At a Vancouver, BC, conference, Sandy Garossino, a former crown prosecutor and community advocate, described how the purchase of high-rise condos as foreign investments drove up the cost of housing for all, making it unaffordable for lower income groups, especially in downtown Vancouver and Coal Harbour.
In Manhattan, 30% to 40% of all condo buyers are now estimated to be foreigners. Likewise in Vancouver, BC, the plethora of high-rise condos has been spurred in part by foreign investors from Mainland China and especially by immigrants from Hong Kong. Dan Altman, chief economist at Big Think suggests that Mainland Chinese purchasers in Vancouver, New York, and elsewhere are seeking the highest available returns through safe property in the Western world.
Forbes magazine noted that “luxury and super luxury condo towers geared toward cash-flush global buyers . . . are getting even taller” and the phenomenon is worldwide. This speculative scenario appears to be spreading.
|Meiron Rothschild Condos, Tel Aviv, Israel|
Adding to their status, many of these buildings are designed by global brand “Starchitects” such as Robert A. M. Stern, Frank Gehry, Norman Foster, Jean Nouvel, Richard Meier, or Renzo Piano, to name a few.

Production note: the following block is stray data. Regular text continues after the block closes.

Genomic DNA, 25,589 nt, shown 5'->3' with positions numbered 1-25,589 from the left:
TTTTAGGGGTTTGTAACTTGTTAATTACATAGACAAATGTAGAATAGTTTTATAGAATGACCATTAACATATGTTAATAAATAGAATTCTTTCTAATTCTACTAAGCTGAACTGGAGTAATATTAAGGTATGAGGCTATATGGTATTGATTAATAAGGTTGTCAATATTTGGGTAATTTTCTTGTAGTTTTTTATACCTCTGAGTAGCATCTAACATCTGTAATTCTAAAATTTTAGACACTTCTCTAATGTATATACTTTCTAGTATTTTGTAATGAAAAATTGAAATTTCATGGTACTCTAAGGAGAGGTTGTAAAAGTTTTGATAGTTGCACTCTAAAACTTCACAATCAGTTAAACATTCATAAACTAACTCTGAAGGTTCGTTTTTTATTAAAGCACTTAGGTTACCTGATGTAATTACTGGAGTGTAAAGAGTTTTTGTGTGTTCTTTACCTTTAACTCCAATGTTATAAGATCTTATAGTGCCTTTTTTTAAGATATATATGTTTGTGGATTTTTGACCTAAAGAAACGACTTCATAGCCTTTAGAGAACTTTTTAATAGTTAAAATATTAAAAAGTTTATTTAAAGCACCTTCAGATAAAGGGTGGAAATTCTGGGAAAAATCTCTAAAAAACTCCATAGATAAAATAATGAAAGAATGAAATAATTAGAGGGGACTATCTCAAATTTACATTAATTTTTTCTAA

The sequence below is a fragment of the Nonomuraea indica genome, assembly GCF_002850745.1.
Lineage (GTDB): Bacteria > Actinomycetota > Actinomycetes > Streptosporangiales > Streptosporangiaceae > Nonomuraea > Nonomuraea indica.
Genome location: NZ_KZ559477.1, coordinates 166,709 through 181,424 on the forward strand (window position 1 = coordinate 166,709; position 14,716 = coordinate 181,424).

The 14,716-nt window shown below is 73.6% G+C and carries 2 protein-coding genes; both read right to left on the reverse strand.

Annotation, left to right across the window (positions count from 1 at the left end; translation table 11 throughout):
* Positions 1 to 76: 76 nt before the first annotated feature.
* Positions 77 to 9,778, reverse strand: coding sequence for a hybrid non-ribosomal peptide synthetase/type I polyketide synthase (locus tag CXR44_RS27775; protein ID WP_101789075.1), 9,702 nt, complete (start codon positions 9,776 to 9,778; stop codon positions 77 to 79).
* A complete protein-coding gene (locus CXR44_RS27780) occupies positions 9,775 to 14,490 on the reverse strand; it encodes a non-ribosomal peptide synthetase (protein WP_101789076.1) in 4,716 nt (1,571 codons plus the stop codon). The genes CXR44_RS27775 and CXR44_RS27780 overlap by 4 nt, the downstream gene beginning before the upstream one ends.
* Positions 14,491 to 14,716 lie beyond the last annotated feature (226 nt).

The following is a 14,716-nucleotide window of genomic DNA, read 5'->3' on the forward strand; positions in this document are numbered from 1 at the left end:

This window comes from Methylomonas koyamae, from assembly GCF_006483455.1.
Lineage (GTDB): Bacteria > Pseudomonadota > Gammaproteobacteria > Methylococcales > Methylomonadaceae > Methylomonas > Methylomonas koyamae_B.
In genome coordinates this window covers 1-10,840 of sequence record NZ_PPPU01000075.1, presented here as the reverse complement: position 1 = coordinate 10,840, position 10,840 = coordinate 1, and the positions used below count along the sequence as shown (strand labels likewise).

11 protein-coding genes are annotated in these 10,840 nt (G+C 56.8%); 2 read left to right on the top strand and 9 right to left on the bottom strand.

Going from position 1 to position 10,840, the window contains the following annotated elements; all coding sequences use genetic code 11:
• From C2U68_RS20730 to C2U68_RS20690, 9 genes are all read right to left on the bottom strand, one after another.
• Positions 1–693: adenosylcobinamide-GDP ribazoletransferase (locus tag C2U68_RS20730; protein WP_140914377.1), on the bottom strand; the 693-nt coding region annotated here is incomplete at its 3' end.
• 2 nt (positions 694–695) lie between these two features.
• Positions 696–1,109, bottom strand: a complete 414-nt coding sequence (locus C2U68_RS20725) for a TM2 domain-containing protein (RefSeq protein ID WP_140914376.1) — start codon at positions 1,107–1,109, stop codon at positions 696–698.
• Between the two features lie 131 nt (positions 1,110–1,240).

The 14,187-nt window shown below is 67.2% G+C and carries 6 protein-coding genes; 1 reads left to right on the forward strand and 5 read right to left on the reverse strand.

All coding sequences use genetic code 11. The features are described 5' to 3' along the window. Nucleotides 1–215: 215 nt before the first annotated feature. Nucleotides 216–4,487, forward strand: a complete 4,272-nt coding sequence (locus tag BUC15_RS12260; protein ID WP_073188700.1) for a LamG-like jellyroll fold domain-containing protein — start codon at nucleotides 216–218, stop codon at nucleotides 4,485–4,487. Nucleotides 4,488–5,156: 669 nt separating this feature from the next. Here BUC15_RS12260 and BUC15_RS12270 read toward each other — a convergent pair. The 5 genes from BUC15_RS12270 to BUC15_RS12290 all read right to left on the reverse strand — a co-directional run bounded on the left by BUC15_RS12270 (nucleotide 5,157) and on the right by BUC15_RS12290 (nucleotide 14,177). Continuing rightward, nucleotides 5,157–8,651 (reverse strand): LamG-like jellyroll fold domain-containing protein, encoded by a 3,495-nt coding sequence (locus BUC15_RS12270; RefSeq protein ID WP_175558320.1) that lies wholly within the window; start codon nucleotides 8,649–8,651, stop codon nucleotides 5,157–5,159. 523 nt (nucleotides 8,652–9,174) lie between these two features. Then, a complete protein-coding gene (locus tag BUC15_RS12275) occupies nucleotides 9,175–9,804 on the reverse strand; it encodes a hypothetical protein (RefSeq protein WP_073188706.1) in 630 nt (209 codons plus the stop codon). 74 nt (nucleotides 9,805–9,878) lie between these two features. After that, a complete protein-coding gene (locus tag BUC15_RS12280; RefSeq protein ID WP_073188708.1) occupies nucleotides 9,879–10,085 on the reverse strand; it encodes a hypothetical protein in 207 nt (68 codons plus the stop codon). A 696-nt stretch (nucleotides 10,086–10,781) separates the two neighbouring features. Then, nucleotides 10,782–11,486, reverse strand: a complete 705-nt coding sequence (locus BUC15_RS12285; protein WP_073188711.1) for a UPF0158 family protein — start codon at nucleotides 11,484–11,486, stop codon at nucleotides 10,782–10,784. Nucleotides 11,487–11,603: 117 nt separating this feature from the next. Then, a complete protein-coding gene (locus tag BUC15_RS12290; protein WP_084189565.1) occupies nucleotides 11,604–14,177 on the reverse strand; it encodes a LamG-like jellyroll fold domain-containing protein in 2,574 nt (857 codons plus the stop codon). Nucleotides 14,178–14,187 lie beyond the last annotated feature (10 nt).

The phenomenal profits made by developers of these high-rise "condo-investment-banks" rapidly jack up the price of adjacent land. Future developers then have to build to similar heights to cover the inflated land purchase price, driving out affordable housing.
According to the New York Times on May 19th, 2013, “The growth in high-end projects in Manhattan comes as housing for the working and middle class is in increasingly short supply in the city. These buildings are proving so profitable that they are warping the local real-estate market . . . As a result, the luxury building trend is driving up the overall cost of land in the city . . . As with many of these buildings, only about a quarter of the units will be occupied at any one time.” In the same article, chief economist for the Fiscal Policy Institute James Parrott says that although median family income in the city had fallen 8% since 2008, Manhattan’s super luxury condo boom and rocketing foreclosures in Queens and record homelessness “present an unobstructed view of accelerating polarization in this recovery.”